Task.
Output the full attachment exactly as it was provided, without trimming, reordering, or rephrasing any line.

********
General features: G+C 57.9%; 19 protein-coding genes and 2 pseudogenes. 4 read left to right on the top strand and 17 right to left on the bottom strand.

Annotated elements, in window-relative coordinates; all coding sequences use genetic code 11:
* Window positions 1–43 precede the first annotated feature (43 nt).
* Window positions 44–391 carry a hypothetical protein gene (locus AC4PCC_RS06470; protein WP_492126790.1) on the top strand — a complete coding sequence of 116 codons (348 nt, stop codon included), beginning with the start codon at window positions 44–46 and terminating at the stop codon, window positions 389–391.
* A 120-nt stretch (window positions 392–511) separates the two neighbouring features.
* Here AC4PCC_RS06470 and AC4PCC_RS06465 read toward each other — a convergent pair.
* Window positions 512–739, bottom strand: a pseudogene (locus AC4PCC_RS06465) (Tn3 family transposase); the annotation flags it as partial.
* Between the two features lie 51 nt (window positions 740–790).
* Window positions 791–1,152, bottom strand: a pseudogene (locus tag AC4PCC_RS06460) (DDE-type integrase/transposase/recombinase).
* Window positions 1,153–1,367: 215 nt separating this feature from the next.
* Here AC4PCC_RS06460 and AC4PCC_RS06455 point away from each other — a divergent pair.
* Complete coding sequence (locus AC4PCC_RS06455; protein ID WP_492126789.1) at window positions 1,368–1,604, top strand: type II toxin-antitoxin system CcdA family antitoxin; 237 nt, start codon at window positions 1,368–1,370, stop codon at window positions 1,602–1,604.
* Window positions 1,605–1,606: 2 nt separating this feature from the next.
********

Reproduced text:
General features: G+C 57.9%; 19 protein-coding genes and 2 pseudogenes. 4 read left to right on the top strand and 17 right to left on the bottom strand.

Annotated elements, in window-relative coordinates; all coding sequences use genetic code 11:
* Window positions 1–43 precede the first annotated feature (43 nt).
* Window positions 44–391 carry a hypothetical protein gene (locus AC4PCC_RS06470; protein WP_492126790.1) on the top strand — a complete coding sequence of 116 codons (348 nt, stop codon included), beginning with the start codon at window positions 44–46 and terminating at the stop codon, window positions 389–391.
* A 120-nt stretch (window positions 392–511) separates the two neighbouring features.
* Here AC4PCC_RS06470 and AC4PCC_RS06465 read toward each other — a convergent pair.
* Window positions 512–739, bottom strand: a pseudogene (locus AC4PCC_RS06465) (Tn3 family transposase); the annotation flags it as partial.
* Between the two features lie 51 nt (window positions 740–790).
* Window positions 791–1,152, bottom strand: a pseudogene (locus tag AC4PCC_RS06460) (DDE-type integrase/transposase/recombinase).
* Window positions 1,153–1,367: 215 nt separating this feature from the next.
* Here AC4PCC_RS06460 and AC4PCC_RS06455 point away from each other — a divergent pair.
* Complete coding sequence (locus AC4PCC_RS06455; protein ID WP_492126789.1) at window positions 1,368–1,604, top strand: type II toxin-antitoxin system CcdA family antitoxin; 237 nt, start codon at window positions 1,368–1,370, stop codon at window positions 1,602–1,604.
* Window positions 1,605–1,606: 2 nt separating this feature from the next.